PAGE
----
For Serbia, the reduction of import duties for goods originating in the EU started nine years later in January 2009 when Serbia voluntarily initiated the implementation of the trade-related part of the Stabilisation and Association Agreement, called the Interim Agreement. This agreement introduced asymmetric trade liberalisation in favour of Serbia for both industrial and agricultural products. In other words, since 2009, trade liberalisation on the Serbian side has been following a gradual and predictable six years’ liberalisation schedule, reflecting the level of sensitivity of products for Serbian producers. At the same time, a level playing field was being gradually introduced through the implementation of a predictable customs regime, anti-trust, state aid rules as well as the intellectual and industrial property protection regime in Serbia. This gradual trade liberalisation schedule was supposed to enable Serbian producers to progressively prepare for growing competition from the EU.

From January 1, 2014, Serbia and the EU have reached the sixth and final year of the trade liberalisation schedule. However, the most sensitive agricultural products for Serbian farmers will remain protected with customs duties until Serbia’s accession to the EU, notably all kinds of meat, yoghurt, butter, certain types of cheese, honey, certain vegetables and flour, with their tariff protection ranging from 20% to 50% of the most favoured nation (MFN) duty that Serbia applies to the rest of the world.

Entry into force of the Stabilisation and Association Agreement

The entry into force of the Stabilisation and Association Agreement in September 2013 further reinforced economic benefits of the Interim Agreement. A number of new provisions contributed to improving the business environment in Serbia, including provisions related to the free movement of capital, public procurement, standardisation, rights of establishment and supply of services. These policy changes provide a clearer and safer framework for investors and businesses, thus creating new momentum for the Serbian economy in attracting investments and improving the level playing field. The implementation of the Stabilisation and Association Agreement is supposed to raise standards of doing business for Serbian companies, gradually preparing them to compete with the EU companies on the Single Market and increasing their competitiveness in the long run.

For Serbian citizens, this should generate more variety of choice and decrease the prices of goods. Finally, the gradual opening of the market for public tenders to EU companies should result in more competition in public procurement procedures and is supposed to consequently bring better value for money to Serbian tax payers – better public works, supplies and services with less tax payers’ money.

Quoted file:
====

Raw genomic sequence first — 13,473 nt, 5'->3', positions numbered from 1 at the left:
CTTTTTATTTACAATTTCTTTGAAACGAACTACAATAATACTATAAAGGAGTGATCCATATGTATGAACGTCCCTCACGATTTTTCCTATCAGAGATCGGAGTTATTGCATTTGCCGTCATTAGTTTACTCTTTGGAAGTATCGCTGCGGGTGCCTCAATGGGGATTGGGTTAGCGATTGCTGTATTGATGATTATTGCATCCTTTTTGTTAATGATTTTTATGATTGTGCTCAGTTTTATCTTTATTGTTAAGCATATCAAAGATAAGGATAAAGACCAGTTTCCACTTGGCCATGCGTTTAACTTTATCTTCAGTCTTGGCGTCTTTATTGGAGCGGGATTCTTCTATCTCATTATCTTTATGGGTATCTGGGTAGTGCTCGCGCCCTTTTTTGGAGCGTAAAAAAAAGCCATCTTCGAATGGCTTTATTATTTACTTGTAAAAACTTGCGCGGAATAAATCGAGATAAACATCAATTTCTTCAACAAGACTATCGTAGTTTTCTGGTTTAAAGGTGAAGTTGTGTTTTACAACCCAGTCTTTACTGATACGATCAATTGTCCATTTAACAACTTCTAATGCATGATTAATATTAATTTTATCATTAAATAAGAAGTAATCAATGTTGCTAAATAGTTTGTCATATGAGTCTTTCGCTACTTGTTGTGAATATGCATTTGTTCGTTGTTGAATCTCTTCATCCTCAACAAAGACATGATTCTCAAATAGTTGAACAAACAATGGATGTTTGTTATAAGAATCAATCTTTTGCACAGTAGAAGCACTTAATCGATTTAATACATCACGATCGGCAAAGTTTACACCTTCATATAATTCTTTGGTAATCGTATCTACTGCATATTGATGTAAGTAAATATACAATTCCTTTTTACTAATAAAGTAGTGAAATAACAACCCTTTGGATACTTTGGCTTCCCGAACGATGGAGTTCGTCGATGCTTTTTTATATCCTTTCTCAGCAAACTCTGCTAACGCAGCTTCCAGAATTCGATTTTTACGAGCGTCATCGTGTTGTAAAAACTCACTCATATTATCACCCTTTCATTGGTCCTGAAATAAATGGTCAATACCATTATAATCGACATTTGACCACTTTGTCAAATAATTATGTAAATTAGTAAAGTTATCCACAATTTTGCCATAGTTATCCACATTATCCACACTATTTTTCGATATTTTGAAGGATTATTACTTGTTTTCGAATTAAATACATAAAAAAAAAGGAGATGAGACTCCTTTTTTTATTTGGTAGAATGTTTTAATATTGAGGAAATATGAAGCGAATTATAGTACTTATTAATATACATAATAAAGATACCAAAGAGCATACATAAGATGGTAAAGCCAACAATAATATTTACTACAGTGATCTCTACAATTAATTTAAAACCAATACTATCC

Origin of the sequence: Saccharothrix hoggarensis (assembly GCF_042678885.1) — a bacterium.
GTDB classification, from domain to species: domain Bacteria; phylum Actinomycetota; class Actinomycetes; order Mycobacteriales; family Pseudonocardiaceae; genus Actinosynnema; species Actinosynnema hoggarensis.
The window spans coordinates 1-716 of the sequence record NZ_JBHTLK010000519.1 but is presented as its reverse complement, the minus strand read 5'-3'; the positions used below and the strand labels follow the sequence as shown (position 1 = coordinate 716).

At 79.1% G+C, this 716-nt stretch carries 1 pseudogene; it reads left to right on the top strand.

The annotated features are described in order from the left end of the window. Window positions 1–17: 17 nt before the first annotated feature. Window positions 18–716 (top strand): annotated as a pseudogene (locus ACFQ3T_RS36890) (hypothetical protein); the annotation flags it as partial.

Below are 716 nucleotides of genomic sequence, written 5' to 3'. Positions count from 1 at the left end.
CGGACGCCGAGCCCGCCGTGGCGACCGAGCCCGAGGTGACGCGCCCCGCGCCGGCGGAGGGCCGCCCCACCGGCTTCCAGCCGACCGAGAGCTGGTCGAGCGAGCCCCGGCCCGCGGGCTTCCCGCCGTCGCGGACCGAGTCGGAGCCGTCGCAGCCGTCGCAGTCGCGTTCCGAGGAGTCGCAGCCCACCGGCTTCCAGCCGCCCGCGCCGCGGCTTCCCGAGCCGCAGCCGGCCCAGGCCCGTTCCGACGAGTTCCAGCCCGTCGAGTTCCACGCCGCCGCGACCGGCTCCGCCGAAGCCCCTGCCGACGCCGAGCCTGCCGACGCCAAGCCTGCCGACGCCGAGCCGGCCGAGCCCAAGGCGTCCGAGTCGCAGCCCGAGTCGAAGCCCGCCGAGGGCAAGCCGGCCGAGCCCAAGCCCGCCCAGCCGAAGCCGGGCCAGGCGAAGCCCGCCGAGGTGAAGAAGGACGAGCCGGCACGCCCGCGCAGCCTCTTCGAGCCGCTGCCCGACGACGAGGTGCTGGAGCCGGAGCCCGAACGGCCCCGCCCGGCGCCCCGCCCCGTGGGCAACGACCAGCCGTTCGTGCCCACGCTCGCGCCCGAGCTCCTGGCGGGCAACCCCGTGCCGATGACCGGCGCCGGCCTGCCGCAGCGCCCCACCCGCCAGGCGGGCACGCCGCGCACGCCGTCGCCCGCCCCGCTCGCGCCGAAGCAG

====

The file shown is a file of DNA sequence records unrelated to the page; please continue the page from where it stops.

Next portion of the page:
Benefits from Serbia – EU trade

Serbia has substantially benefited from trade and economic integration with the ​EU. The EU is traditionally Serbia’s key trading partner accounting for nearly 65% of Serbia’s total exports and around 64% of Serbia’s total imports of goods in 2019, with similar percentages persisting over the years. The value of Serbian exports to the EU more than tripled from nearly EUR 3.4 billion in 2009 to almost EUR 11.3 billion in 2019!

Serbia’s exports to the EU have been growing faster than imports from the EU. Furthermore, the coverage of imports by exports on the Serbian side vis-à-vis the EU has been improving; from below 50% in 2009 to over 74% in 2019 (74.3% of imports from the EU were covered by Serbian exports to the EU).

Individual EUMSs traditionally top the list of Serbia’s most important trade partners in goods, notably Italy and Germany, but also Romania as an important export destination and Hungary as important country of origin for Serbian imports. Serbia exported almost 19% of total exports to Italy alone and another 15.1% to Germany in 2019. On the import side, Serbia imported more than 22% of all imports from Germany, with Italy following at 14.9%.

Concerning trade in agricultural and food products, Serbia enjoys a surplus vis-à-vis the EU. The surplus reached its peak in 2016 at more than EUR 440 million. In 2019, trade in agricultural and food products again picked up, in comparison to 2018, with the surplus increasing to EUR 393 million.

The significance of the EU market as an export destination for Serbian agricultural products is considerable, as more than half of Serbia’s agricultural exports are shipped to the EU. In 2019, Serbian agricultural exports to the EU accounted for 51.3% of total agricultural exports. Serbia’s agricultural exports to the EU more than doubled over the past decade, steadily rising from EUR 640 million in 2009 to over EUR 1.6 billion in 2019. At the same time, Serbian imports of agricultural products from the EU increased from EUR 440 million in 2009 to over EUR 1.2 billion in 2019.

The EU Trade helpdesk – your online guide to access the EU market

 

What is it?

The EU Trade Helpdesk is a free online service created primarily to support interested exporters in third countries. It contains up-to-date essential information regarding all kinds of formalities that exporters need to be aware of to export to the EU market. The online database delivers country- and product-specific data in several languages.

What should every potential exporter to the EU know?

There is no mystery about how to access the EU market. The European Commission put in place a free internet tool including all the essential information the potential exporters may need. It is much more than a tariff database. Companies considering exports to the EU can check in a few clicks:

  • Duties they pay at EU customs.
  • Health, safety, marketing and technical standards their products need to meet.
  • Rules and proofs of origin: how to declare the economic nationality of their product when claiming duty discounts.
  • Internal taxes applied in the importing country.
  • Forms to send with their shipments.
  • Trade statistics related to their products.

The Export Helpdesk website and database are accessible from all around the world free of charge.

Languages:
Editorial Sections: